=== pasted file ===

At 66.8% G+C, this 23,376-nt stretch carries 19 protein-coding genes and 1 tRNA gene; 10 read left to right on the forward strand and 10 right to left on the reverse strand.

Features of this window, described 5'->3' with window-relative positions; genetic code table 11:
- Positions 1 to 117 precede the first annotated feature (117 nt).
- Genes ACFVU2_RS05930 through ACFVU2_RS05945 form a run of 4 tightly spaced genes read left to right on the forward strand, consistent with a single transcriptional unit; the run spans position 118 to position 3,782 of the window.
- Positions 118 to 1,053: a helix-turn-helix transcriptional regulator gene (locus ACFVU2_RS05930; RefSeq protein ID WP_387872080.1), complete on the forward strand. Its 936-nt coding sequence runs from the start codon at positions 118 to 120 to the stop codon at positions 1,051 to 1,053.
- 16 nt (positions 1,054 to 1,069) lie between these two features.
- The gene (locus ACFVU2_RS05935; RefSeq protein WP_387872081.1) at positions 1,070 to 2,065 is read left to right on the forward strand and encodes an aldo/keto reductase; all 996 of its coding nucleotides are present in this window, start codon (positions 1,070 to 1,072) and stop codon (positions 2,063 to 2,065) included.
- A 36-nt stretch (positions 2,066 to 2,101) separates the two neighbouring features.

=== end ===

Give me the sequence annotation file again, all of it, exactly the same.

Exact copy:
At 66.8% G+C, this 23,376-nt stretch carries 19 protein-coding genes and 1 tRNA gene; 10 read left to right on the forward strand and 10 right to left on the reverse strand.

Features of this window, described 5'->3' with window-relative positions; genetic code table 11:
- Positions 1 to 117 precede the first annotated feature (117 nt).
- Genes ACFVU2_RS05930 through ACFVU2_RS05945 form a run of 4 tightly spaced genes read left to right on the forward strand, consistent with a single transcriptional unit; the run spans position 118 to position 3,782 of the window.
- Positions 118 to 1,053: a helix-turn-helix transcriptional regulator gene (locus ACFVU2_RS05930; RefSeq protein ID WP_387872080.1), complete on the forward strand. Its 936-nt coding sequence runs from the start codon at positions 118 to 120 to the stop codon at positions 1,051 to 1,053.
- 16 nt (positions 1,054 to 1,069) lie between these two features.
- The gene (locus ACFVU2_RS05935; RefSeq protein WP_387872081.1) at positions 1,070 to 2,065 is read left to right on the forward strand and encodes an aldo/keto reductase; all 996 of its coding nucleotides are present in this window, start codon (positions 1,070 to 1,072) and stop codon (positions 2,063 to 2,065) included.
- A 36-nt stretch (positions 2,066 to 2,101) separates the two neighbouring features.